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‘Idai Naru, Shurara-bon (The Great Shurara-bon)’

With great power comes weird family drama

by Mark Schilling

Superheroes by definition have super powers. In Japan, instead of leaping tall buildings with a single bound, these heroes often shoot energy projectiles from their hands — easy and effective, save when your opponent has more wattage. This may seem childish, but it can be fun, as shown by all those smartphone photos of Japanese teenagers caught in mid-air after apparently being zapped off their feet, which trended last year on Twitter.

I was expecting the same sort of goofy entertainment from “Idai Naru, Shurara-bon (The Great Shurara-bon),” Yutaka Mizuochi’s adaptation of Manabu Makime’s best-selling fantasy novel. And that is what the film supplies, with slick, colorful stylistics suggestive of the veteran Mizuochi’s long list of TV-commercial credits.

But don’t expect a romp, with beams shooting and bodies flying, from start to finish. The film’s story is surprisingly serious — more Greek myth than “Ultraman” episode — and the characters spend much screen time explicating the intricacies of their powers, as well as the tangles of family and local history. Finally there are plot twists to be explained, not to mention, in a coda after the credit crawl, the unusual title. The scenes of funny and/or eye-popping CGI action, which the trailer understandably foregrounds, are accordingly scattered and short.

The story, which faithfully follows the outlines of the novel, is set by the shores of Lake Biwa, Japan’s largest body of fresh water. There resides the wealthy and powerful Hinode clan in Iwabashiri Castle. The Hinodes are unique in Japan in not only their living arrangements, but also their strange power over the local community, which kowtows to them as if they were feudal lords.

Idai Naru, Shurara-bon (The Great Shurara-bon)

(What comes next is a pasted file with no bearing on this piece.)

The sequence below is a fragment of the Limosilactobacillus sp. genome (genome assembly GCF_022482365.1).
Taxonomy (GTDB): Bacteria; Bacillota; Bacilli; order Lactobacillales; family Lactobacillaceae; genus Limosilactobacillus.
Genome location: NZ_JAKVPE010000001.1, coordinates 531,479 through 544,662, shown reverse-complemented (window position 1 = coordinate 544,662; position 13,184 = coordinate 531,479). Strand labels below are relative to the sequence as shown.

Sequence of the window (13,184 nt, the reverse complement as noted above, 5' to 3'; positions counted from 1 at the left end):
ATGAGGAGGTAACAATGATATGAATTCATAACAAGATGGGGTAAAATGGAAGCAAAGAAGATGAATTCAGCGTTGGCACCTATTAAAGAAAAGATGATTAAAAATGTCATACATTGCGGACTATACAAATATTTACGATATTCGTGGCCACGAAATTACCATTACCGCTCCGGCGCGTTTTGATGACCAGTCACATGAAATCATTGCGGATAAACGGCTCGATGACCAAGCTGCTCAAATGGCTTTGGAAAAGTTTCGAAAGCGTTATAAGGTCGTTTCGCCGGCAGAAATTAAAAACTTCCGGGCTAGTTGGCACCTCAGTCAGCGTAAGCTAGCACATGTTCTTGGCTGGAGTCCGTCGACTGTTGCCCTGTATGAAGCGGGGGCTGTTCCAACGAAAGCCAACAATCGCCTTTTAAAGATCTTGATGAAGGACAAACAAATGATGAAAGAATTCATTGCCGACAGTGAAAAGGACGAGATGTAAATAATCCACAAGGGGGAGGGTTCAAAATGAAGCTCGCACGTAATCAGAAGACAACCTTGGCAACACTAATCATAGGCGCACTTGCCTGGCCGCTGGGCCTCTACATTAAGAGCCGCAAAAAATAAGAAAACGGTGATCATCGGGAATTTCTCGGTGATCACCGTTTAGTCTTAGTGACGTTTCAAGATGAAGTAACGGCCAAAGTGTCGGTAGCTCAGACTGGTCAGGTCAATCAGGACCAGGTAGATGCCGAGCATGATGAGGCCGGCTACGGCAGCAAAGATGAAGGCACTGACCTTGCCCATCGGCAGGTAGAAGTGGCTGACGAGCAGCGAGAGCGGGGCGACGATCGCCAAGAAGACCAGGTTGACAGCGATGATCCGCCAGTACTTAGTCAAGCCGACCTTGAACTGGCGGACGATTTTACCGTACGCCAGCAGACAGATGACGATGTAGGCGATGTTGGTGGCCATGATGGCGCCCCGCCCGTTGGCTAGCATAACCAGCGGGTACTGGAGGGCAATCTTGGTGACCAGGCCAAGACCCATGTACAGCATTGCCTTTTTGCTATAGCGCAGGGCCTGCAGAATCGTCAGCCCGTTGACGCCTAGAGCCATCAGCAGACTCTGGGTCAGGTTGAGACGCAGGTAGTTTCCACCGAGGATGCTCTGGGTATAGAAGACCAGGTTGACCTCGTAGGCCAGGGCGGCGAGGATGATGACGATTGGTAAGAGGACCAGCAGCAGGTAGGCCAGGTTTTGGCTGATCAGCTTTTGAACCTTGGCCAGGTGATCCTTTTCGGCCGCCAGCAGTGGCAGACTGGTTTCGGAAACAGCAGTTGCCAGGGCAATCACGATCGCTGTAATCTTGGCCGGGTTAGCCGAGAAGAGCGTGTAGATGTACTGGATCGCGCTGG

Rating
Director Yutaka Mizuochi
Run Time 114 minutes
Language Japanese

One day, young Ryosuke Hinode (Masaki Okada), whose father belongs to a branch of the clan, arrives at the castle, where he is greeted by the formidably chatty Toko (Shihori Kanjiya), the smoothly imperious clan leader Tankuro (Shiro Sano) and his arrogant pint-sized son Tanjuro (Gaku Hamada), who paints oils of flowers, wears a special-order red school uniform and travels to high school by boat, poled by the old family retainer, Genjiro (Takashi Sasano). Ryosuke has come to learn the secrets of the Hinode powers, which manifest as hand-controlled force fields that can bend the will of others — or send their bodies flying.

First, though, Ryosuke accompanies Tanjuro to school, where his eccentric cousin uses his powers on a glowering punk, but fails to impress Satsuki (Ito Ono), the tooth-achingly cute daughter of the handsome school principal (Hiroaki Murakami). Instead, she has a crush on Hiromi Natsume (Dai Watanabe), the tall, manly scion of a rival clan with powers that match — and negate Tanjuro’s. Later, Ryosuke has a scary encounter with Kiyoko (Kyoko Fukada), Tanjuro’s chain-smoking, hot-tempered older sister, whose powers are even stronger than her brother’s and have forced her to become a social recluse.

The plot at first turns on Tanjuro and Hiromi’s rivalry over sweet little Satsuki, as well as Ryosuke’s fumbling attempts to cultivate his natural powers, with Toko as his capricious teacher. But the story’s true driver is a disturbing revelation: The principal has mysterious powers of his own that trump those of the two rival clans. How did this civilian, who does not have the Hinodes’ or the Natsumes’ centuries-old pipeline to the lake gods — the ultimate power source — acquire them? Or perhaps a better question, who or what is using him?

The cast, beginning with the multi-talented Hamada as Tanjuro, play wacky caricatures without becoming tedious or obnoxious — not the easiest of acting assignments. But they can’t stop the story from becoming bogged down in explanations that are at base absurd (somewhat like Mary Poppins describing the physics of that trick she does with the umbrella), not to mention power displays that begin with odd hand gestures and end without much really happening. One exception is the ear-shattering sound that erupts when a Hinode and a Natsume clash — a downside to their powers that has helped keep inter-clan peace for generations.

I can understand, though, the attraction of belonging to the film’s Lake Biwa royalty, especially to kids who, like the short, strange Tanjuro, are marked as outsiders. Having a problem with a bully? Zap him!

Also, to give the film credit, it does not devolve into a power-worshipping fantasy. If Tanjuro leaves Lake Biwa, we see, his powers will desert him and, like Ryosuke’s dad, he will become a civilian himself. Yet he dreams of making his escape — and I wanted him to succeed. I was reminded of another movie about a royal kept against his will in a castle, “The Man in the Iron Mask.” Where are the Three Musketeers when you need them? Super powers optional.

Fun fact: The film was shot on the shores of Lake Biwa, with historic Hikone Castle serving as the residence of the Hinode clan in exterior shots. The film’s castle town of Iwabashiri, however, is a fiction.